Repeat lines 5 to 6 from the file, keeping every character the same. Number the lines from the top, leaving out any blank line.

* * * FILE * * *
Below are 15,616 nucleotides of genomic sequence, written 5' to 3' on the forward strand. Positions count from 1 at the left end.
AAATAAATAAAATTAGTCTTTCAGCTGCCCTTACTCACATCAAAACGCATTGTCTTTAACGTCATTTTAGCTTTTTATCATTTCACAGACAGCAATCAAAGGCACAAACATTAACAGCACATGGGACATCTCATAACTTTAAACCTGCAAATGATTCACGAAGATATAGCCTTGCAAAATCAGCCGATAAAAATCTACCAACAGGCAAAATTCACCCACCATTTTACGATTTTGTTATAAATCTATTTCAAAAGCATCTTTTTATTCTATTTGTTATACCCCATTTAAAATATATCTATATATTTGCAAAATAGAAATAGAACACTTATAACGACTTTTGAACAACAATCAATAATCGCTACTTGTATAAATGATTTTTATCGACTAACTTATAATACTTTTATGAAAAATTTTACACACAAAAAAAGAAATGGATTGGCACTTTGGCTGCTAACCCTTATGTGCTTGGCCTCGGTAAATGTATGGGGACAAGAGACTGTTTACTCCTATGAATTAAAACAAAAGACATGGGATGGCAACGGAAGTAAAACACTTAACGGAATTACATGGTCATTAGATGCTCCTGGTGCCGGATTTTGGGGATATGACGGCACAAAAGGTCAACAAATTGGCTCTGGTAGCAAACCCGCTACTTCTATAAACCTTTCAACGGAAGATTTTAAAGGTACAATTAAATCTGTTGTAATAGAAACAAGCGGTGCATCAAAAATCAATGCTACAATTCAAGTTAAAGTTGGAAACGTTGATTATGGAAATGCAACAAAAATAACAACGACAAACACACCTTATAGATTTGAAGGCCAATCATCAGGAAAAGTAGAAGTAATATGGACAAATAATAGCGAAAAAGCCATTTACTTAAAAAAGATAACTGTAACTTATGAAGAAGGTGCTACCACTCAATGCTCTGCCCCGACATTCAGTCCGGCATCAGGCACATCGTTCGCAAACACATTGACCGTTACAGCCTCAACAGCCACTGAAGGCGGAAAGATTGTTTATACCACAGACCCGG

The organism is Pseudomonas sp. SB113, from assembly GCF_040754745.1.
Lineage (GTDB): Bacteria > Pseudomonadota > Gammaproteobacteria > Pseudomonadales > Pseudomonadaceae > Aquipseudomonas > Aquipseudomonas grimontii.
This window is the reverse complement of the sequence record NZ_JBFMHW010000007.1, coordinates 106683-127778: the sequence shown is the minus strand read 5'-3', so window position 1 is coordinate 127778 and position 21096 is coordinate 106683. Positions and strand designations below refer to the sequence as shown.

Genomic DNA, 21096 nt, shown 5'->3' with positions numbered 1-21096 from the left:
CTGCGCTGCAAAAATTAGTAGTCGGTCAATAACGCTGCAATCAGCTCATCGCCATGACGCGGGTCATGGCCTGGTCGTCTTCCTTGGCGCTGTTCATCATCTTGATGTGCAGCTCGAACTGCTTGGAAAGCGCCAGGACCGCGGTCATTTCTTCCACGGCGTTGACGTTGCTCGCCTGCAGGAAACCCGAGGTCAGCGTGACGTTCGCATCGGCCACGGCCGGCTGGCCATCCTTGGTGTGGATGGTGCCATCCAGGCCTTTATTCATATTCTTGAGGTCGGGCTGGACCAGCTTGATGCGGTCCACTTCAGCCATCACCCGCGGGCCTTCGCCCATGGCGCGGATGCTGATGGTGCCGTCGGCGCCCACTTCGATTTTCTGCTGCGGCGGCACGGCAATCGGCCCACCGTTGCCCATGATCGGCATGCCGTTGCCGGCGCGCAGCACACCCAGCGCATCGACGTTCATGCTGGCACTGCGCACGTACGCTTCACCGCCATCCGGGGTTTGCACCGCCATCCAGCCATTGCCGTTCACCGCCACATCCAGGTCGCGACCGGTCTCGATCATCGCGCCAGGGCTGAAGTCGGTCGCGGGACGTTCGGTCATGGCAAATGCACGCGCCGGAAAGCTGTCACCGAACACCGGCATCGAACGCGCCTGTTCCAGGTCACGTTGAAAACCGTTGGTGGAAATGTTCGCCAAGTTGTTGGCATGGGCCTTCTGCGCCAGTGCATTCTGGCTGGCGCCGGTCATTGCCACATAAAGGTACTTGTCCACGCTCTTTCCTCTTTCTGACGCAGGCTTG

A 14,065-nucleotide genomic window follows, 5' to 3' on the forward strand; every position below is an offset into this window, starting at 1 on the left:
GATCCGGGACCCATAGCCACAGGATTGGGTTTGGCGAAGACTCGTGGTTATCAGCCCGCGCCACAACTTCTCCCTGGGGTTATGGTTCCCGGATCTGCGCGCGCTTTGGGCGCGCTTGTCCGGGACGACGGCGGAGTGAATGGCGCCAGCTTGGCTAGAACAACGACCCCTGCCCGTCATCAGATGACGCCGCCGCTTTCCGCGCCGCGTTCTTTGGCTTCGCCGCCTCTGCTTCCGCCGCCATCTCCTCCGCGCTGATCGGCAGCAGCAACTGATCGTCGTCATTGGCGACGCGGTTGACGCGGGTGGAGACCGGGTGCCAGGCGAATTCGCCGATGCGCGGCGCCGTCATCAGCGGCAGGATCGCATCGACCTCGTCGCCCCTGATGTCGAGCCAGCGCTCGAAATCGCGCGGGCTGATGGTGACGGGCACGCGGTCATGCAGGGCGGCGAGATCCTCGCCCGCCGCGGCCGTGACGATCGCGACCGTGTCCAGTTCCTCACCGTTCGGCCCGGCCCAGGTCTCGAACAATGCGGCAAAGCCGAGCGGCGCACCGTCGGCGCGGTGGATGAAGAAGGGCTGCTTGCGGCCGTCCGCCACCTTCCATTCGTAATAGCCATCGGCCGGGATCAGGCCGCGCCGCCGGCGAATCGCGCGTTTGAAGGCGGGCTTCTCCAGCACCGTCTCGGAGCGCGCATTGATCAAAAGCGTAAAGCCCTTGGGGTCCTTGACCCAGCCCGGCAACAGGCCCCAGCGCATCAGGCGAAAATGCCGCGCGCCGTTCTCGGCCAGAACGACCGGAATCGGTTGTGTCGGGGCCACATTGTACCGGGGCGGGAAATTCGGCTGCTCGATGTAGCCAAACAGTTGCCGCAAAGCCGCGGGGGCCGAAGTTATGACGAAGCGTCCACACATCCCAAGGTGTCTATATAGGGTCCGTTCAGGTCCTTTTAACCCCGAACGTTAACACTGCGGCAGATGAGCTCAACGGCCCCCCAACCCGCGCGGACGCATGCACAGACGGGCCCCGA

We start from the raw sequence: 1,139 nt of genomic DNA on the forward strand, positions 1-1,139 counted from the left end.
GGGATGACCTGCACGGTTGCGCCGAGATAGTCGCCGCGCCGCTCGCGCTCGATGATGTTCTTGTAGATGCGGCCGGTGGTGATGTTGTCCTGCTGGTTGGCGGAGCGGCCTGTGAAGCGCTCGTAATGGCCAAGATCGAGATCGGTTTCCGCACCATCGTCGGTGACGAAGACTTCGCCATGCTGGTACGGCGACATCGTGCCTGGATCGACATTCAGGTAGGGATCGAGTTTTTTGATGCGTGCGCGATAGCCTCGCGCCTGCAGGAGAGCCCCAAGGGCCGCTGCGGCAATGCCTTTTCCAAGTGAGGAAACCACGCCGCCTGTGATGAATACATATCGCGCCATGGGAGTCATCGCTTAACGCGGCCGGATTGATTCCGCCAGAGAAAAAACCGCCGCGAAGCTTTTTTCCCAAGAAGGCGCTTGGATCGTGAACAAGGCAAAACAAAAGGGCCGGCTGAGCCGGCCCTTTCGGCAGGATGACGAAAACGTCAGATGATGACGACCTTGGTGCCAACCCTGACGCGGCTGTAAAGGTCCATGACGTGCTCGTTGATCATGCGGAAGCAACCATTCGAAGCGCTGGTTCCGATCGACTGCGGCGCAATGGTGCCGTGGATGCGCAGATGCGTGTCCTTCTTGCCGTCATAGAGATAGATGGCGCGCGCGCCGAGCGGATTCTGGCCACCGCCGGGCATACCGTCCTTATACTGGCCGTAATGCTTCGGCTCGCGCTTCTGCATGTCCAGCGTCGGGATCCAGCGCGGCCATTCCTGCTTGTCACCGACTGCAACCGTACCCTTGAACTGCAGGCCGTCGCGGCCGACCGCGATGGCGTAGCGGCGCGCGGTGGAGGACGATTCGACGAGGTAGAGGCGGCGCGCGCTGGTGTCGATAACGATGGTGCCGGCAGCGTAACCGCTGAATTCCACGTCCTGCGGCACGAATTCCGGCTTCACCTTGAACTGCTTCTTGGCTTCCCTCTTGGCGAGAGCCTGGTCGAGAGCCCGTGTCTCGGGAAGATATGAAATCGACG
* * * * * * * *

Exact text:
This window is the reverse complement of the sequence record NZ_JBFMHW010000007.1, coordinates 106683-127778: the sequence shown is the minus strand read 5'-3', so window position 1 is coordinate 127778 and position 21096 is coordinate 106683. Positions and strand designations below refer to the sequence as shown.

Genomic DNA, 21096 nt, shown 5'->3' with positions numbered 1-21096 from the left: